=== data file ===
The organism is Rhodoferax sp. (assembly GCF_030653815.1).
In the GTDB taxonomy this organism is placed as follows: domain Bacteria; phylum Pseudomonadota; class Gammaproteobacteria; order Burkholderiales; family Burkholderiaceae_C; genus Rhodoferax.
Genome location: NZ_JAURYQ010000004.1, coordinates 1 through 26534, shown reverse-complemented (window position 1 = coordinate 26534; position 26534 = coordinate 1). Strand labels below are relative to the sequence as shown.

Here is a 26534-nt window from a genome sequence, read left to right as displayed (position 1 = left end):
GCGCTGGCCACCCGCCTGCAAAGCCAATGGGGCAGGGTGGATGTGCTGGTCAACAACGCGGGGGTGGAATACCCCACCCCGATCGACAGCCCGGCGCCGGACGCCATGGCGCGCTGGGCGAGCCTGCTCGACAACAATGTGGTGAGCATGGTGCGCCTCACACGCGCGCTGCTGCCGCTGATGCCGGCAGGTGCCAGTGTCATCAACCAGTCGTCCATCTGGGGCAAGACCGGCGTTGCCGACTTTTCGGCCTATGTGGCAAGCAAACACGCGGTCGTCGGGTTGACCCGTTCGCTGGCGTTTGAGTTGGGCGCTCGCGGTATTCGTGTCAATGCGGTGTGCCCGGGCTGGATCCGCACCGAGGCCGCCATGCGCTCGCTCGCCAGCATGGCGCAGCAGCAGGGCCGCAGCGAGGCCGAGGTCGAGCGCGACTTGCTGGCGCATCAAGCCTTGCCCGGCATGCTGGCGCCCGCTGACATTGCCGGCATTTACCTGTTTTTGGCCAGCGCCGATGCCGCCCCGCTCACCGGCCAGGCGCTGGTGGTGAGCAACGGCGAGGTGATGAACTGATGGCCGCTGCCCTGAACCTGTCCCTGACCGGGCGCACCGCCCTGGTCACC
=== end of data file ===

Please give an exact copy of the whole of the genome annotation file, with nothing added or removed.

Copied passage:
The organism is Rhodoferax sp. (assembly GCF_030653815.1).
In the GTDB taxonomy this organism is placed as follows: domain Bacteria; phylum Pseudomonadota; class Gammaproteobacteria; order Burkholderiales; family Burkholderiaceae_C; genus Rhodoferax.
Genome location: NZ_JAURYQ010000004.1, coordinates 1 through 26534, shown reverse-complemented (window position 1 = coordinate 26534; position 26534 = coordinate 1). Strand labels below are relative to the sequence as shown.

Here is a 26534-nt window from a genome sequence, read left to right as displayed (position 1 = left end):
GCGCTGGCCACCCGCCTGCAAAGCCAATGGGGCAGGGTGGATGTGCTGGTCAACAACGCGGGGGTGGAATACCCCACCCCGATCGACAGCCCGGCGCCGGACGCCATGGCGCGCTGGGCGAGCCTGCTCGACAACAATGTGGTGAGCATGGTGCGCCTCACACGCGCGCTGCTGCCGCTGATGCCGGCAGGTGCCAGTGTCATCAACCAGTCGTCCATCTGGGGCAAGACCGGCGTTGCCGACTTTTCGGCCTATGTGGCAAGCAAACACGCGGTCGTCGGGTTGACCCGTTCGCTGGCGTTTGAGTTGGGCGCTCGCGGTATTCGTGTCAATGCGGTGTGCCCGGGCTGGATCCGCACCGAGGCCGCCATGCGCTCGCTCGCCAGCATGGCGCAGCAGCAGGGCCGCAGCGAGGCCGAGGTCGAGCGCGACTTGCTGGCGCATCAAGCCTTGCCCGGCATGCTGGCGCCCGCTGACATTGCCGGCATTTACCTGTTTTTGGCCAGCGCCGATGCCGCCCCGCTCACCGGCCAGGCGCTGGTGGTGAGCAACGGCGAGGTGATGAACTGATGGCCGCTGCCCTGAACCTGTCCCTGACCGGGCGCACCGCCCTGGTCACC